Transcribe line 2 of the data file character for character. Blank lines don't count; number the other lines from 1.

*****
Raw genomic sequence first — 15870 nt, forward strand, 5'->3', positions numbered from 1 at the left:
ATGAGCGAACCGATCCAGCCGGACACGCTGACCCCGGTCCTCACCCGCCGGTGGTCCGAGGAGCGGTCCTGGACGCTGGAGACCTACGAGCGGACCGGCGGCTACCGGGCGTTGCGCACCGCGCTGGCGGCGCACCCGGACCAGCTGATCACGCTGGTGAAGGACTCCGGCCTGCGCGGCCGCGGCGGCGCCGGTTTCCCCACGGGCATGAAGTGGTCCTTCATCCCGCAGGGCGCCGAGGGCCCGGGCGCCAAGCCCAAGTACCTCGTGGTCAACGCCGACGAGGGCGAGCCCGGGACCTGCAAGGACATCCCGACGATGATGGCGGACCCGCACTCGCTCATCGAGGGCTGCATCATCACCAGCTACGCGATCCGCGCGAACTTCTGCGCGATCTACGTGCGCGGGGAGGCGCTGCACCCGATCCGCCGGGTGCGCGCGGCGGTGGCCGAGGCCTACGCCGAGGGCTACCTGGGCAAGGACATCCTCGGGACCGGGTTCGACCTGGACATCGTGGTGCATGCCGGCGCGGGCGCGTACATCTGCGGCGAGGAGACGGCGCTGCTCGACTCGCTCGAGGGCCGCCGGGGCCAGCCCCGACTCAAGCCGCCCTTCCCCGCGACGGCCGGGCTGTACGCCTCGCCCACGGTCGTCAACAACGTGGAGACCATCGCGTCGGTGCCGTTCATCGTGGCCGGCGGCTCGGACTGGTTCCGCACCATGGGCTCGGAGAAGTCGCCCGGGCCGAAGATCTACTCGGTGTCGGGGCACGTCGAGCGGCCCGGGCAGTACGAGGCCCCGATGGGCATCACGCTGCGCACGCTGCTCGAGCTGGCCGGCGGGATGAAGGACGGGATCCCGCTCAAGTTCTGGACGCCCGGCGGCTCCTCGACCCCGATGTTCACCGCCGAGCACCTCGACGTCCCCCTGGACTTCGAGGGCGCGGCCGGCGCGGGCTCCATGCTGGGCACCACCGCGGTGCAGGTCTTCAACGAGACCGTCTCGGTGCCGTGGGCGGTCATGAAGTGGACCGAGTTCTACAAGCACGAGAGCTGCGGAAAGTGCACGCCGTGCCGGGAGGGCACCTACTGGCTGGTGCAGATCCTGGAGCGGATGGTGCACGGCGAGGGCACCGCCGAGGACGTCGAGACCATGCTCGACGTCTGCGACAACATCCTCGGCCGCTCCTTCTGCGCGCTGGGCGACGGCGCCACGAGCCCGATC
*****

ATGAGCGAACCGATCCAGCCGGACACGCTGACCCCGGTCCTCACCCGCCGGTGGTCCGAGGAGCGGTCCTGGACGCTGGAGACCTACGAGCGGACCGGCGGCTACCGGGCGTTGCGCACCGCGCTGGCGGCGCACCCGGACCAGCTGATCACGCTGGTGAAGGACTCCGGCCTGCGCGGCCGCGGCGGCGCCGGTTTCCCCACGGGCATGAAGTGGTCCTTCATCCCGCAGGGCGCCGAGGGCCCGGGCGCCAAGCCCAAGTACCTCGTGGTCAACGCCGACGAGGGCGAGCCCGGGACCTGCAAGGACATCCCGACGATGATGGCGGACCCGCACTCGCTCATCGAGGGCTGCATCATCACCAGCTACGCGATCCGCGCGAACTTCTGCGCGATCTACGTGCGCGGGGAGGCGCTGCACCCGATCCGCCGGGTGCGCGCGGCGGTGGCCGAGGCCTACGCCGAGGGCTACCTGGGCAAGGACATCCTCGGGACCGGGTTCGACCTGGACATCGTGGTGCATGCCGGCGCGGGCGCGTACATCTGCGGCGAGGAGACGGCGCTGCTCGACTCGCTCGAGGGCCGCCGGGGCCAGCCCCGACTCAAGCCGCCCTTCCCCGCGACGGCCGGGCTGTACGCCTCGCCCACGGTCGTCAACAACGTGGAGACCATCGCGTCGGTGCCGTTCATCGTGGCCGGCGGCTCGGACTGGTTCCGCACCATGGGCTCGGAGAAGTCGCCCGGGCCGAAGATCTACTCGGTGTCGGGGCACGTCGAGCGGCCCGGGCAGTACGAGGCCCCGATGGGCATCACGCTGCGCACGCTGCTCGAGCTGGCCGGCGGGATGAAGGACGGGATCCCGCTCAAGTTCTGGACGCCCGGCGGCTCCTCGACCCCGATGTTCACCGCCGAGCACCTCGACGTCCCCCTGGACTTCGAGGGCGCGGCCGGCGCGGGCTCCATGCTGGGCACCACCGCGGTGCAGGTCTTCAACGAGACCGTCTCGGTGCCGTGGGCGGTCATGAAGTGGACCGAGTTCTACAAGCACGAGAGCTGCGGAAAGTGCACGCCGTGCCGGGAGGGCACCTACTGGCTGGTGCAGATCCTGGAGCGGATGGTGCACGGCGAGGGCACCGCCGAGGACGTCGAGACCATGCTCGACGTCTGCGACAACATCCTCGGCCGCTCCTTCTGCGCGCTGGGCGACGGCGCCACGAGCCCGATC